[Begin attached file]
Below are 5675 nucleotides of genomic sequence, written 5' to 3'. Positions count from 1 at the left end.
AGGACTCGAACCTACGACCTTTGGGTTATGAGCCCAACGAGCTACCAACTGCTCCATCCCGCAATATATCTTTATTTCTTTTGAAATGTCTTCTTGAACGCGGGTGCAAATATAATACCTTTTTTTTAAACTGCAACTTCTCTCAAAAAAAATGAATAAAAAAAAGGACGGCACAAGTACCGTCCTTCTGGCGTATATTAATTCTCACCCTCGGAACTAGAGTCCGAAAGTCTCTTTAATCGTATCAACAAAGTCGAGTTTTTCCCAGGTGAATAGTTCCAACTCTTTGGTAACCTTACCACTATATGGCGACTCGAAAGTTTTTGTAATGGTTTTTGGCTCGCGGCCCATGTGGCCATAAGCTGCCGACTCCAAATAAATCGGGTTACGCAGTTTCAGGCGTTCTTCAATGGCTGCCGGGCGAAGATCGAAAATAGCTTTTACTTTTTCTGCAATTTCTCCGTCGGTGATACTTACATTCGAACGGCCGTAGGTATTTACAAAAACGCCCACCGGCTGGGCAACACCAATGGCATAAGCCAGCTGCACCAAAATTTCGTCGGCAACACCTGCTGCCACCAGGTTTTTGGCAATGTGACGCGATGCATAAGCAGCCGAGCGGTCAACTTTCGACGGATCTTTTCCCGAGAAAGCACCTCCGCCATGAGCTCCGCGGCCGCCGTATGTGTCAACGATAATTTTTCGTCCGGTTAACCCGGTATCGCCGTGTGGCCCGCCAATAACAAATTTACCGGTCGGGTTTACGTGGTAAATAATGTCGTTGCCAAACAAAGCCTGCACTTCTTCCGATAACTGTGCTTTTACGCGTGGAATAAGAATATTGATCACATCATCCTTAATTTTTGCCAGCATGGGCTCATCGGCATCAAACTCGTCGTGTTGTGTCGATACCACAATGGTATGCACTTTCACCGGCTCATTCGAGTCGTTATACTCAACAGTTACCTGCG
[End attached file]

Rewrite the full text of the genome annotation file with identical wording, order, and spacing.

Below are 5675 nucleotides of genomic sequence, written 5' to 3'. Positions count from 1 at the left end.
AGGACTCGAACCTACGACCTTTGGGTTATGAGCCCAACGAGCTACCAACTGCTCCATCCCGCAATATATCTTTATTTCTTTTGAAATGTCTTCTTGAACGCGGGTGCAAATATAATACCTTTTTTTTAAACTGCAACTTCTCTCAAAAAAAATGAATAAAAAAAAGGACGGCACAAGTACCGTCCTTCTGGCGTATATTAATTCTCACCCTCGGAACTAGAGTCCGAAAGTCTCTTTAATCGTATCAACAAAGTCGAGTTTTTCCCAGGTGAATAGTTCCAACTCTTTGGTAACCTTACCACTATATGGCGACTCGAAAGTTTTTGTAATGGTTTTTGGCTCGCGGCCCATGTGGCCATAAGCTGCCGACTCCAAATAAATCGGGTTACGCAGTTTCAGGCGTTCTTCAATGGCTGCCGGGCGAAGATCGAAAATAGCTTTTACTTTTTCTGCAATTTCTCCGTCGGTGATACTTACATTCGAACGGCCGTAGGTATTTACAAAAACGCCCACCGGCTGGGCAACACCAATGGCATAAGCCAGCTGCACCAAAATTTCGTCGGCAACACCTGCTGCCACCAGGTTTTTGGCAATGTGACGCGATGCATAAGCAGCCGAGCGGTCAACTTTCGACGGATCTTTTCCCGAGAAAGCACCTCCGCCATGAGCTCCGCGGCCGCCGTATGTGTCAACGATAATTTTTCGTCCGGTTAACCCGGTATCGCCGTGTGGCCCGCCAATAACAAATTTACCGGTCGGGTTTACGTGGTAAATAATGTCGTTGCCAAACAAAGCCTGCACTTCTTCCGATAACTGTGCTTTTACGCGTGGAATAAGAATATTGATCACATCATCCTTAATTTTTGCCAGCATGGGCTCATCGGCATCAAACTCGTCGTGTTGTGTCGATACCACAATGGTATGCACTTTCACCGGCTCATTCGAGTCGTTATACTCAACAGTTACCTGCG